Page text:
Newspaper Articles on Northern Bight Station

Evening Telegram, February 4, 1897

Train Notes

Three cars of freight were taken out by morning train – one car load for the pulp manufactory at Northern Bight. Mr. Albert Hare took passage for the manufactory. The Rev. Mr. Godden left for his mission at Random, and Mr. Daniel Ryan for his home at King’s Cove.


Evening Telegram, April 12, 1916

At the House

Mr. Lloyd …. He then presented a petition from Northern Bight on the same subject [lack of station accommodation]. At present there is a shack there, 13 ft by 10, to accommodate the needs of 1300 people and there was no station agent there. In past sessions the Leader of the Government had undertaken to see the contractors with a view to having conditions remedied, but his labours so far had resulted in nothing. The petitioners are now pressing their claims upon the contractors and the Government and the Leader of the Opposition hoped that something will be done.

Mr. Stone supported what had been said by the Leader of the Opposition and gave a review of the dilapidated railroad station or shack at Northern Bight.

The Colonial Secretary understood that something had been done to put the station in decent repair as Engineer last year to take the matter up with the Contractors. He then promised to get a report from the Engineer about the matter.

Mr. Morris and Mr. Devereawx endorsed the remarks of the Opposition members and complained about the unseemly shacks which were used for stations in Placentia District.

Mr. Lloyd replied to the Colonial Secretary’s statement that he was under the impression that the station was in decent repair and wished to disabuse the mind of the Colonial Secretary that there ever had been any thing like a station at Northern Bight.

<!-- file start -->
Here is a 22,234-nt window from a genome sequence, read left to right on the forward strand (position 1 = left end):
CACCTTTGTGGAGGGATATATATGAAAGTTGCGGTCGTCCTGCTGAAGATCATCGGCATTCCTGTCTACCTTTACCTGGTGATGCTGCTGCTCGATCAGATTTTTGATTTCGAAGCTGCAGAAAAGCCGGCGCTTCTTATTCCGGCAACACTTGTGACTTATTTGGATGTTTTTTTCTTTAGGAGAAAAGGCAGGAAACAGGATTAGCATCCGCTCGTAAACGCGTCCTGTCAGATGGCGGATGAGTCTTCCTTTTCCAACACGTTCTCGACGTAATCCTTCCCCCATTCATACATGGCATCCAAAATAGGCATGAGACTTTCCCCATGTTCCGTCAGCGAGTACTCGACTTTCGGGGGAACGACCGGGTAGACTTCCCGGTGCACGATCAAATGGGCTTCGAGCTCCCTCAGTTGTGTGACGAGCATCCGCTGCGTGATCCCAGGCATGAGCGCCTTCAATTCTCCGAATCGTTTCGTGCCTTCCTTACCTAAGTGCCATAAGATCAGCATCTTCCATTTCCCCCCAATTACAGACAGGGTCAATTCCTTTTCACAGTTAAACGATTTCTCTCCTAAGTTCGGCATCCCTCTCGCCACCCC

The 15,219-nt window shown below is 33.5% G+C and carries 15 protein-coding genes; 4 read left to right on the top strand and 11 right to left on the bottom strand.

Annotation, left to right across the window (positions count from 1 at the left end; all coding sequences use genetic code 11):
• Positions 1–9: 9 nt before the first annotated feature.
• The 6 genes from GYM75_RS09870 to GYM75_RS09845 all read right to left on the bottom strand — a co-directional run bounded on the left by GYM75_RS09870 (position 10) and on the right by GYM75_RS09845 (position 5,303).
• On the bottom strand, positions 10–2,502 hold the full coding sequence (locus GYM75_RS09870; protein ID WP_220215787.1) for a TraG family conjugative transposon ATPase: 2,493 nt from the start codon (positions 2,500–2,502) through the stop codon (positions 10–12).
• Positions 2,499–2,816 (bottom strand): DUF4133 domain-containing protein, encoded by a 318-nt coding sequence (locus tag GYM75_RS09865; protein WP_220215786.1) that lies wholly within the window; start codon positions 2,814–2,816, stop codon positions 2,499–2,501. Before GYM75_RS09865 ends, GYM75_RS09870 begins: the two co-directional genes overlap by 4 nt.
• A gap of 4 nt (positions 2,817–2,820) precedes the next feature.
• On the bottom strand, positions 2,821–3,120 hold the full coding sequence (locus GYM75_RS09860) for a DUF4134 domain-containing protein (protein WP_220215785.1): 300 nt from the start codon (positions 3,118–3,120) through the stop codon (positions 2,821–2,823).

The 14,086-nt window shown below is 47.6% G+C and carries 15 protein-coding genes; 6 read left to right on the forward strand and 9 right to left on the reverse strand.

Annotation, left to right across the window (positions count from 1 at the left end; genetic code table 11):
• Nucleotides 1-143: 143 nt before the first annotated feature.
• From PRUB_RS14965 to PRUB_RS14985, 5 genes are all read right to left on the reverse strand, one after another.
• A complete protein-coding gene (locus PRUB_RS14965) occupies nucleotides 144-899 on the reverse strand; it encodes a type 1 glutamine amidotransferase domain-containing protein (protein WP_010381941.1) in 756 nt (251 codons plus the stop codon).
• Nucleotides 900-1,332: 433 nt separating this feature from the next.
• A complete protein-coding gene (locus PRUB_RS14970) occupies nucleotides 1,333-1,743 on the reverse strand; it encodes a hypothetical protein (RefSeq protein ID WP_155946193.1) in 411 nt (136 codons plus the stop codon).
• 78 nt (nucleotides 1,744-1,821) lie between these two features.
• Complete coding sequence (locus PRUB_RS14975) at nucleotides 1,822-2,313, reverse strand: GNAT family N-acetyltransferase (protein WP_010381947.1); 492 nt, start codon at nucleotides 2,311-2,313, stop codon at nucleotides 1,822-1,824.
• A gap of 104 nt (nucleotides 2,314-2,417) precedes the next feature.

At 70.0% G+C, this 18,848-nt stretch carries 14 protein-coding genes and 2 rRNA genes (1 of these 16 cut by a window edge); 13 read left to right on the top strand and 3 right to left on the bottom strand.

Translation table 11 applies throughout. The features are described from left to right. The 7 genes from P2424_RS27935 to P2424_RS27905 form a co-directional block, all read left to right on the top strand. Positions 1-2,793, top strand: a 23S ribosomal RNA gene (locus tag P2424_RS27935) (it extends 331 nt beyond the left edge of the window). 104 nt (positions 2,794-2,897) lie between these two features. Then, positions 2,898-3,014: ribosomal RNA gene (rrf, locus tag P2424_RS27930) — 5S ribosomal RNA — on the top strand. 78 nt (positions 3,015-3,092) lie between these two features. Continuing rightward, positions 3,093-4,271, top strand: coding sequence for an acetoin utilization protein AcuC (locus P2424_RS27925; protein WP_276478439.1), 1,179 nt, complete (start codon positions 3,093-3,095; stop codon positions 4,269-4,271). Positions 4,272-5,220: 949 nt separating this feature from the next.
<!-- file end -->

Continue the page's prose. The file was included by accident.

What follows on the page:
Mr. Cooker stated that the complaint referred to had been brought before the house the past three sessions and hoped that definite action would be taken this time.

Mr Winsor, Mr. Higgins and Mr. Abbott then presented petitions re roads …


Evening Telegram, May 5, 1919

Railyway Casualties During the Year

July 26 – Leo Cleary, 2 miles E Northern Bight. Hand crushed while coupling cars.


Evening Telegram, March 8, 1923

Died of Heart Failure.


A message to the Reid Newfoundland Company, received Tuesday night, stated that John Costello, a section foreman, had passed away at 6 p.m. on the 6th inst. [March 1926] Dr. Chisholm, who was summoned in attendance when the man was stricken, pronounced death due to heart failure. The deceased was from Avondale where his wife and family reside. Rev. Father Kavanagh was wired to convey the sad intelligence to the unfortunate man’s family, for whom general sympathy is felt. The body will be brought to Avondale for interment.

Evening Telegram, October 3, 1923

Train Notes.

Tuesday’s West bound express is held at Northern Bight on account of the railway run-off. There is no report of the incoming express leaving Port aux Basques on account wire trouble. There was no passenger list available up to press hour. The local Carbonear train was due to arrive at 1 o’clock

Evening Telegram, January 11, 1924

Express Delayed


The incoming express is delayed three miles west of Northern Bight since 6 o’clock this morning, owing to the snow plow attached leaving the rails. A heavy fall of snow made its appearance on this section of the road a few days ago, and with the intense frost since then the snow became very hard with the results at followed. Another snow plow has been dispatched to the scene from Clarenville. The belated train is not expected to reach the city before 9 o’clock tonight.


Western Star, January 20, 1945

New Buildings and Rolling Stock for Nfld. Railway

(Statement released by the Public Relations Officer, 11th January 1945)


Northern Bight and Clarenville

The present freight shed at Northern Bight and Clarenville will be extended to take care of increased business as the present facilities are not capable of taking care of traffic.


Transcribed by Wanda Garrett, January 2016
These transcriptions may contain human errors. As always, confirm these as you would any other source material.